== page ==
Candidates Ply Weary Supporters With Words of Inspiration — and Pizza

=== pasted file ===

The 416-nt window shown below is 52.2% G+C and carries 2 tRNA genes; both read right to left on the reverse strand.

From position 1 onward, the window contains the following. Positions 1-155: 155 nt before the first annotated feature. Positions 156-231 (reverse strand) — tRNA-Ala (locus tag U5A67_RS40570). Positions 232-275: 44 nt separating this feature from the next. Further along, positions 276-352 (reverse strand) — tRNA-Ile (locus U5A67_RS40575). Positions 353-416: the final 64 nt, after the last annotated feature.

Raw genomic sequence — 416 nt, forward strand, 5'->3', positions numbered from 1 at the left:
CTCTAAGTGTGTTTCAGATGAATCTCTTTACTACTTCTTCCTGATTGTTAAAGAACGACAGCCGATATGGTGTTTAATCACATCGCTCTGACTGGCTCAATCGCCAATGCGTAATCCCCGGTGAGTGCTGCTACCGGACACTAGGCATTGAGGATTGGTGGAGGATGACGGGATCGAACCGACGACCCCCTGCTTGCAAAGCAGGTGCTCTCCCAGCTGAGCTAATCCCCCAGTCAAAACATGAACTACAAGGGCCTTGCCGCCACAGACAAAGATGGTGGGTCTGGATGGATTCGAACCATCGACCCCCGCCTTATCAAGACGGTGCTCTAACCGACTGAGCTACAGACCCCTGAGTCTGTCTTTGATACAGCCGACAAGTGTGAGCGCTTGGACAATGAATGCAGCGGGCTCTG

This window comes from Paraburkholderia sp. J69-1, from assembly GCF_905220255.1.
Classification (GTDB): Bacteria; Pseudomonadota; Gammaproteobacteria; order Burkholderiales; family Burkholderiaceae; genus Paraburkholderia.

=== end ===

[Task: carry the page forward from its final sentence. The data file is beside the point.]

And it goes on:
Rushern L. Baker III and Benjamin T. Jealous, the Democratic frontrunners in Tuesday’s gubernatorial primary, spent the weekend pumping up campaign volunteers for the final push to election day.  Knowing that get-out-the-vote efforts can be critical to a campaign’s outcome but cognizant of how weary many volunteers are after a long primary, the candidates hope that inspirational words from high-profile allies — and lots of pizza — will be helpful in the stretch drive. What follows are snapshots from the weekend’s GOTV rallies at Jealous headquarters in Silver Spring and Baker headquarters in Greenbelt.  Big Guns Rally to Baker’s Side on Election Eve Former Gov. Martin J. O’Malley (D) and U.S. House Minority Whip Steny H. Hoyer headlined a get-out-the-vote rally for Baker this weekend, urging volunteers to contact as many voters as possible between now and 8 p.m. on Tuesday, when the polls close.  The two-term Prince George’s County Executive, who sat on the influential Appropriations Committee during his stint in the House of Delegates, Baker has won the backing of much of the state’s Democratic establishment and The Washington Post editorial board. U.S. House Minority Whip Steny H. Hoyer (right) was among the current and former officeholders rallying for gubernatorial candidate Rushern L. Baker III this weekend. Photo by Bruce DePuyt  Although no one at Saturday’s rally mentioned former NAACP president Benjamin T. Jealous, his presence as Baker’s chief rival can be felt nonetheless.  “There are some really good people that are running, and they’ve got some nice, pretty-sounding words, and I’m sure they mean ‘em,” Baker said. “But if you can’t actually deliver, then they’re just words.” He mocked the notion of “free college” or health insurance that “no one has to pay for. “Sounds great, right? [But] there’s nothing worse than telling people something you know you can’t deliver on, and you don’t know how to deliver on,” a clear reference to Jealous’ lack of experience in elective office and his proposal to expand the state’s health care program.  “There’s nothing more progressive than having a job and having a leader that knows how to get things done,” he said to cheers. O’Malley, Maryland’s governor from 2007-20015, offered a full-throated endorsement, calling Baker “a modern, collaborative leader who doesn’t run from problems, he runs toward them.” “I worked with a lot of county executives during my time as governor,” the denim-clad O’Malley said. “I never worked with one that was able to bring people together like Rushern Baker did around some tough issues.” Hoyer, the dean of Maryland’s congressional delegation, said: “There’s a reason so many elected officials who have worked with him have endorsed Rushern Baker. That doesn’t just come about because Rushern has zillions of dollars. As a matter of fact, he hasn’t raised the most money. It didn’t come about because he’s some superstar on TV. It came about because people got to work with him and learn the content of his character.” Hoyer’s remark about money left the crowd momentarily silent. Baker allies have said privately in recent days they’re disappointed he has continued to under-perform as a fundraiser.  Baker’s campaign is being run out of a second floor office of a modern low-rise building in Greenbelt, just off the Capital Beltway and within easy reach of his geographic base, Prince George’s and Montgomery counties.  On the walls are maps of Maryland counties broken down by precinct, “go” bags for field workers with campaign lit, water and snacks, and instructions for people making calls on the candidate’s behalf. In bold type is the admonition: “Don’t argue with people.” Also on hand for the rally were Baker’s running mate, former assistant state attorney general Elizabeth Embry, House Economic Matters Chairman Dereck E. Davis, Sen. James C. Rosapepe, and state’s attorney candidate Aisha Braveboy, a former state delegate. Yvette Lewis, the former head of the state Democratic Party, drew cheers with a thinly-veiled swipe at Jealous, whose campaign has relied heavily on out-of-state endorsements and dough.  “We got a lot of glitz and glamour going on in the state right now, all this outside money and all these outside folks that don’t know us,” she said. “I don’t know Dave Chappelle. I don’t know all these people that are coming in my state. I do know him.”  She was pointing to Baker, who stood alongside his two daughters, beaming. Ben and Ben & Jerry Jealous told a crowd of phone-banking volunteers on Saturday that victory is within their grasp, and that a strong finish will get them the nomination and the right to take on Gov. Lawrence J. Hogan Jr. (R) in November. “We’re three days out and we can win this,” he said. “We started in fourth place. We were told we were too idealistic. And steadily this movement has grown because we have been consistent in talking to people about education, making sure that we pass Medicare-for-all and making sure that we stand up to Donald Trump,” he said to applause.  Jealous has out-raised Baker, and some political professionals and analysts think he’s got the late momentum, too. Ben Cohen of ice cream fame joins gubernatorial candidate Benjamin T. Jealous at the latter’s campaign headquarters Saturday. Photo by Bruce DePuyt   “We’re neck-and-neck with the other leading candidate in this race and we know that we’re going to win this through turnout.” Aware that The Washington Post has just done a story on the Jealous team’s large haul from out-of-state donors, the candidate is quick to tell a reporter, “We have a lower average donation than anybody else and we have more individual donors than all the other campaigns put together. It’s one of the earliest ways voters vote.”  In remarks to volunteers, he assured them that there are numerous foot-soldiers working on his behalf throughout the state — from “Progressive Maryland, Our Revolution, CASA de Maryland, Unite Here, postal workers, CWA, Friends of the Earth and others.” “I want to thank all of you for being the tip of the spear.” Ben Cohen, cofounder of Ben & Jerry’s Ice Cream, told volunteers: “I remember when Bernie [Sanders] was first running for mayor of Burlington, it was the same thing — a guy who supports people and cares for the people’s individual needs, as opposed to taking care of the corporations and the businesses that are funding the campaign.” As he and Jealous spoke, Jealous’ running mate, former state party chairwoman Susan W. Turnbull, and Jaime Contreras, vice president of the Service Employees International Union Local 32BJ, entered the campaign office with a large group of field personnel, and soon space was at a premium. A stack of pizza boxes and large cartons of ice cream were near the door. Maps of Maryland counties took up every inch of wall space in the living room. The dining room is for the phone bank operation. The campaign manager and his team have set up shop in what might have once been the porch.  One college-age volunteer, likely unaware that reporters have been invited to the get-out-the-vote rally, tells Jealous: “I got a lot of people who want to vote for Rushern, ‘cause I’m from P.G. County. I’m telling ‘em you gotta vote for Ben Jealous.”  “Good, good,” the candidate says politely.  The volunteer plows ahead.  “I think you can beat Hogan. I don’t think Rushern can. If he does [win the primary], I’ll be knocking on doors for him too. I think you can beat him.” Postscript: Baker is supposed to start the day Monday with O’Malley, U.S. Sen. Chris Van Hollen and Montgomery County Executive Isiah Leggett, shaking hands at the Silver Spring Metro station and then greeting voters at the Tastee Diner, just up the block. Jealous is expected to roll out another endorsement from a prominent out-of-state political figure. [email protected]